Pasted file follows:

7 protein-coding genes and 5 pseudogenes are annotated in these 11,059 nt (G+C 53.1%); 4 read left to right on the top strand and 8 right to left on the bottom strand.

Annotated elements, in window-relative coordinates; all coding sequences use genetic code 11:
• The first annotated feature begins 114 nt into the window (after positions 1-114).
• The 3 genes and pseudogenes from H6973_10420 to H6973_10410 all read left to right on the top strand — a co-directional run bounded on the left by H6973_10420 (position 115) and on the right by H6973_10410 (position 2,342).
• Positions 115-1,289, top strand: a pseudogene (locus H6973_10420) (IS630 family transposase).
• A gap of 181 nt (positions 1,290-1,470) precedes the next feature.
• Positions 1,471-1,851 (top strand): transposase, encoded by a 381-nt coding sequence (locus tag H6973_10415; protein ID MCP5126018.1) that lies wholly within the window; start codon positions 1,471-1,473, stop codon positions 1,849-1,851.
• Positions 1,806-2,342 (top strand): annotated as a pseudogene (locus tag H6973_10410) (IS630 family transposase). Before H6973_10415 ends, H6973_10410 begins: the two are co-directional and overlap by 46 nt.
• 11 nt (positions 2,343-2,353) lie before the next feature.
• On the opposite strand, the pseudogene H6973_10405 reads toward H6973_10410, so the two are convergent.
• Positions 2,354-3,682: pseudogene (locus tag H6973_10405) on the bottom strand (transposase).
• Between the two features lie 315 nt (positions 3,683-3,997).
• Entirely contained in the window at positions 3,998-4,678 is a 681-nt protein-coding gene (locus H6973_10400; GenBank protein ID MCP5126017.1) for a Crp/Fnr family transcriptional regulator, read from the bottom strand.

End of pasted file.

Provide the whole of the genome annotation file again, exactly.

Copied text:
7 protein-coding genes and 5 pseudogenes are annotated in these 11,059 nt (G+C 53.1%); 4 read left to right on the top strand and 8 right to left on the bottom strand.

Annotated elements, in window-relative coordinates; all coding sequences use genetic code 11:
• The first annotated feature begins 114 nt into the window (after positions 1-114).
• The 3 genes and pseudogenes from H6973_10420 to H6973_10410 all read left to right on the top strand — a co-directional run bounded on the left by H6973_10420 (position 115) and on the right by H6973_10410 (position 2,342).
• Positions 115-1,289, top strand: a pseudogene (locus H6973_10420) (IS630 family transposase).
• A gap of 181 nt (positions 1,290-1,470) precedes the next feature.
• Positions 1,471-1,851 (top strand): transposase, encoded by a 381-nt coding sequence (locus tag H6973_10415; protein ID MCP5126018.1) that lies wholly within the window; start codon positions 1,471-1,473, stop codon positions 1,849-1,851.
• Positions 1,806-2,342 (top strand): annotated as a pseudogene (locus tag H6973_10410) (IS630 family transposase). Before H6973_10415 ends, H6973_10410 begins: the two are co-directional and overlap by 46 nt.
• 11 nt (positions 2,343-2,353) lie before the next feature.
• On the opposite strand, the pseudogene H6973_10405 reads toward H6973_10410, so the two are convergent.
• Positions 2,354-3,682: pseudogene (locus tag H6973_10405) on the bottom strand (transposase).
• Between the two features lie 315 nt (positions 3,683-3,997).
• Entirely contained in the window at positions 3,998-4,678 is a 681-nt protein-coding gene (locus H6973_10400; GenBank protein ID MCP5126017.1) for a Crp/Fnr family transcriptional regulator, read from the bottom strand.